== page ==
New clue discovered for how and why cancer cells spread

An international team of researchers has uncovered a new mechanism that enables cancer cells to move throughout the body, providing a potential new target to stop metastasis, which is responsible for 90 per cent of cancer deaths.

Oncology researcher John Lewis and his team contributed world-leading expertise in cancer cell imaging to an international study that sheds new light on how cancer is able to spread throughout the body. (Photo: Faculty of Medicine & Dentistry)

In findings published in Nature, the team identifies that cancer cells move faster when they are surrounded by thicker fluids, a change that occurs when lymph drainage is compromised by a primary tumour.

“This is really the first time that the viscosity of the extracellular fluid has been looked at in detail,” says John D. Lewis, professor and Bird Dogs Chair in Translational Oncology at the University of Alberta’s Faculty of Medicine & Dentistry.

“Now that we know that fluid viscosity signals cancer cells to move in a specific way, we can potentially use drugs to basically short-circuit that signalling pathway and encourage cancer cells to slow down, or even maybe to stop.”

Crucial imaging know-how

The Lewis lab was invited to join the project led by researchers at Johns Hopkins University, because of its expertise in imaging human cancer cells in real-time motion using the placenta-like chorioallantoic membrane from fertilized chicken eggs. 

“It’s basically a transparent, highly vascularized membrane that we can then put human cancer cells into,” explains Lewis, who is also a member of the Cancer Research Institute of Northern Alberta. “Because it’s flat, we can interface it with a microscope and take time-lapse images of individual cells as they migrate and move and respond to changes.”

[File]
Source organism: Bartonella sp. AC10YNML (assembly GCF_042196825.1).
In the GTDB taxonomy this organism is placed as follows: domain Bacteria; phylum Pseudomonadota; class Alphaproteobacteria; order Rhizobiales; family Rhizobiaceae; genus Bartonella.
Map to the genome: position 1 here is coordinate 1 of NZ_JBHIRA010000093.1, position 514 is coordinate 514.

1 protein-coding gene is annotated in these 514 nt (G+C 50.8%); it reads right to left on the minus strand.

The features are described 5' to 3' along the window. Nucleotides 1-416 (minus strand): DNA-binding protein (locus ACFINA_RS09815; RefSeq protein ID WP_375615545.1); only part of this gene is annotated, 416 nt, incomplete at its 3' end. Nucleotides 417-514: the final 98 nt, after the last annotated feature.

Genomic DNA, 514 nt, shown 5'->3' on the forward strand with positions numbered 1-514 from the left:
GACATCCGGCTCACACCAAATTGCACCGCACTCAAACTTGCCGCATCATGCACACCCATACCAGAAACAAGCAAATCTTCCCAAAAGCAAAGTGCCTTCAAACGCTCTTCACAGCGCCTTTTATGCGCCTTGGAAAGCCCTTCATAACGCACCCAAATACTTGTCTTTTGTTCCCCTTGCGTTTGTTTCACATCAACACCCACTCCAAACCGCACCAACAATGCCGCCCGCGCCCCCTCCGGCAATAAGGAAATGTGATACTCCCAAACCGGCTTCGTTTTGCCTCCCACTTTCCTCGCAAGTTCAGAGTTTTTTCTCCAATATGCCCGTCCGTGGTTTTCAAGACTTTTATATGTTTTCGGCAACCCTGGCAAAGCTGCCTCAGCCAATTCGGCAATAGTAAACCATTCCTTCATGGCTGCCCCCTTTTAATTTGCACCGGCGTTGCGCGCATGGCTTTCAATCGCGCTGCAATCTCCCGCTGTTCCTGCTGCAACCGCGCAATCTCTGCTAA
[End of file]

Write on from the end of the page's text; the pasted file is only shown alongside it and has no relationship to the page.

“I would say we’re the world leaders in this type of imaging,” Lewis says. “Our contribution to the work was to very precisely show that cancer cells change their gene expression when they encounter increased viscosity in the surrounding fluid and become more aggressive. And even when you bring the viscosity back down, these cells stay more aggressive.

“We then went on to show that when this signalling pathway is perturbed in cancer cells it changes their ability to escape the bloodstream and metastasize.”

This is the third paper the international research team has published, and Lewis is keen for it to continue. He gives credit to Konstantin Stoletov, senior research associate, for the bulk of his team’s work. He cautions that once a new therapeutic target is identified, it could take 10 to 15 years to develop and test a drug.

“But this is helping us build our understanding around how cancer cells move and it increases our chance of being successful with this whole approach,” he explains.

Lewis’s research team receives philanthropic support including funding from the Bird Dogs through the Cure Cancer Foundation, and by the Alberta Cancer Foundation.

Lewis is also founder and CEO of Entos Pharmaceuticals, which is developing a COVID-19 vaccine that could be stored in a refrigerator, thus making it easier to distribute in low- and middle-income countries than currently available vaccines. It entered Phase 2 clinical trials in Burkina Faso in September, but progress has been interrupted by a coup d’état there. Lewis says the trial may be moved to Senegal, and the vaccine may also be tested as a booster shot in Canada.